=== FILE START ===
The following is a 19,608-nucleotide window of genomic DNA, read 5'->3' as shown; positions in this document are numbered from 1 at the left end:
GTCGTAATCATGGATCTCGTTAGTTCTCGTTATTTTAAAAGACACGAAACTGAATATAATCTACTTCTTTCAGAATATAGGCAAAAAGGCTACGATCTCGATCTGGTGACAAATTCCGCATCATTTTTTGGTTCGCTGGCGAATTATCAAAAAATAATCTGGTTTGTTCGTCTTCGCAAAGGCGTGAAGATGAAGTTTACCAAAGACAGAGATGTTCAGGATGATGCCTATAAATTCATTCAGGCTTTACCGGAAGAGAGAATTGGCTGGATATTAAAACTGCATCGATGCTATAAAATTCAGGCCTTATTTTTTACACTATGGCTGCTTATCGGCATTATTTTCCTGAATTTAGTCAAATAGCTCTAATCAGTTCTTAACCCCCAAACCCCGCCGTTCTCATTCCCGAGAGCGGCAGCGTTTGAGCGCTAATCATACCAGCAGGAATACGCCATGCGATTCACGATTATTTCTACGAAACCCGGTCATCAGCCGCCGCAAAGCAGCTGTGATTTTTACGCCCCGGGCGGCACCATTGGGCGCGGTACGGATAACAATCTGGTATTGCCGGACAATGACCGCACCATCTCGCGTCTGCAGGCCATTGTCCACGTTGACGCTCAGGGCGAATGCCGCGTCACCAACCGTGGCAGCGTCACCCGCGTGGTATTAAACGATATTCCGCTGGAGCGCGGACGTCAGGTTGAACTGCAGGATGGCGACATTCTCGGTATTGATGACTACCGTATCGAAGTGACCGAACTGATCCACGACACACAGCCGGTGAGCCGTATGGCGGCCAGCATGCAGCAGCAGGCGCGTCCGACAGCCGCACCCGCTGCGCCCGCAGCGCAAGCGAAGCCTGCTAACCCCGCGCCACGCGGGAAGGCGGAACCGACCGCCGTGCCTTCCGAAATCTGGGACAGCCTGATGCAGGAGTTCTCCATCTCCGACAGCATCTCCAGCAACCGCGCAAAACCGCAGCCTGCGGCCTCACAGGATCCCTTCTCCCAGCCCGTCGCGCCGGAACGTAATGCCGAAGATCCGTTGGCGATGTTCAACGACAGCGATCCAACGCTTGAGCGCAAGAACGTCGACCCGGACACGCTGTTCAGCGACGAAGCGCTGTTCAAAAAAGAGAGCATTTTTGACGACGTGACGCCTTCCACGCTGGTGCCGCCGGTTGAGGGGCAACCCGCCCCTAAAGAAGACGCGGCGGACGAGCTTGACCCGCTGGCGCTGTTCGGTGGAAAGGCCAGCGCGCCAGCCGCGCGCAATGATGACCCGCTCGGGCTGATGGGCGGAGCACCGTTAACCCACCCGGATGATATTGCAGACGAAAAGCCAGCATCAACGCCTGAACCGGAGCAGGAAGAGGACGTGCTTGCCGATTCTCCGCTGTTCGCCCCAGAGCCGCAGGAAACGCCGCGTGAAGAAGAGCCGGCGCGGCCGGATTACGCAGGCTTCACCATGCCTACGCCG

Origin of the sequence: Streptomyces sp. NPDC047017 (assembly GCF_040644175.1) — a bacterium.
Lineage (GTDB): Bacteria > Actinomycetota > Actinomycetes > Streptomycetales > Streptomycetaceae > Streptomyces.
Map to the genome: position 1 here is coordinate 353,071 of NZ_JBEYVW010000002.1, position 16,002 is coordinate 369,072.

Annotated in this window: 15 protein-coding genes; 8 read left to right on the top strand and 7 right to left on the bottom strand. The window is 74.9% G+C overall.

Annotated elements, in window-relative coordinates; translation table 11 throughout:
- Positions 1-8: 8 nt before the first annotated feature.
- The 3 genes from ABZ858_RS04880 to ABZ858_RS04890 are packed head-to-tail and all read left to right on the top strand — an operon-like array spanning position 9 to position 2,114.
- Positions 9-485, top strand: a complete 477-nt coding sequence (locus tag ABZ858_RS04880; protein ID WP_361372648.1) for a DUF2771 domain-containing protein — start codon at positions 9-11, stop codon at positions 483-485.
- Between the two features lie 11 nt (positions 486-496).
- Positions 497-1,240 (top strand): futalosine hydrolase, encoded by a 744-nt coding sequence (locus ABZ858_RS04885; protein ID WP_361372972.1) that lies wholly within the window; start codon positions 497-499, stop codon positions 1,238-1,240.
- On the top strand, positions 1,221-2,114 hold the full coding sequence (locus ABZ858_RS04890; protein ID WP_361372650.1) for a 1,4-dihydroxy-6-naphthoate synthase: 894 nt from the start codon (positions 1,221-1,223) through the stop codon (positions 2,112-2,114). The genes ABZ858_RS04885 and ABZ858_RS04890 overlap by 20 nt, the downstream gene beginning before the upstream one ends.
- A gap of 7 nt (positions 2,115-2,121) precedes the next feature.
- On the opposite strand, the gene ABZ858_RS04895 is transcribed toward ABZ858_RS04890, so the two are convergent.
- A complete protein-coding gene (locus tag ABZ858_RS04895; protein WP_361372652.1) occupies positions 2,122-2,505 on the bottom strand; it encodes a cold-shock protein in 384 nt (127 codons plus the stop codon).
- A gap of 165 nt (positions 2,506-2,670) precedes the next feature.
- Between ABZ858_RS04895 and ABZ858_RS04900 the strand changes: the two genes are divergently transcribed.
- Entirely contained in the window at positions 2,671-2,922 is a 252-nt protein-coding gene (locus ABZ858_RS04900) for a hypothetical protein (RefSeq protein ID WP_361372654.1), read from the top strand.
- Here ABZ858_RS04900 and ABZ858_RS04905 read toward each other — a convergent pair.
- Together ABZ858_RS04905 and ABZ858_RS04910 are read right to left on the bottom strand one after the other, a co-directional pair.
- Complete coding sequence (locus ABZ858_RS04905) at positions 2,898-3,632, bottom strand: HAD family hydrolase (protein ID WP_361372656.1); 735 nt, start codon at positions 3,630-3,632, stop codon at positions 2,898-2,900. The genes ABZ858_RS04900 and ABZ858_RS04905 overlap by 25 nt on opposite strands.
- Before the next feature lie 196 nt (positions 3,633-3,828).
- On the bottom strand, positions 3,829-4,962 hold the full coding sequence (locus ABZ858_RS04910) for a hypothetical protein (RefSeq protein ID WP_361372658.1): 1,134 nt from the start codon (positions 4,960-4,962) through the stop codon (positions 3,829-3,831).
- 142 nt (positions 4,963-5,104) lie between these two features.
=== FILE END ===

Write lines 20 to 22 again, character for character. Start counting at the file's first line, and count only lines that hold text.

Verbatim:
- Here ABZ858_RS04900 and ABZ858_RS04905 read toward each other — a convergent pair.
- Together ABZ858_RS04905 and ABZ858_RS04910 are read right to left on the bottom strand one after the other, a co-directional pair.
- Complete coding sequence (locus ABZ858_RS04905) at positions 2,898-3,632, bottom strand: HAD family hydrolase (protein ID WP_361372656.1); 735 nt, start codon at positions 3,630-3,632, stop codon at positions 2,898-2,900. The genes ABZ858_RS04900 and ABZ858_RS04905 overlap by 25 nt on opposite strands.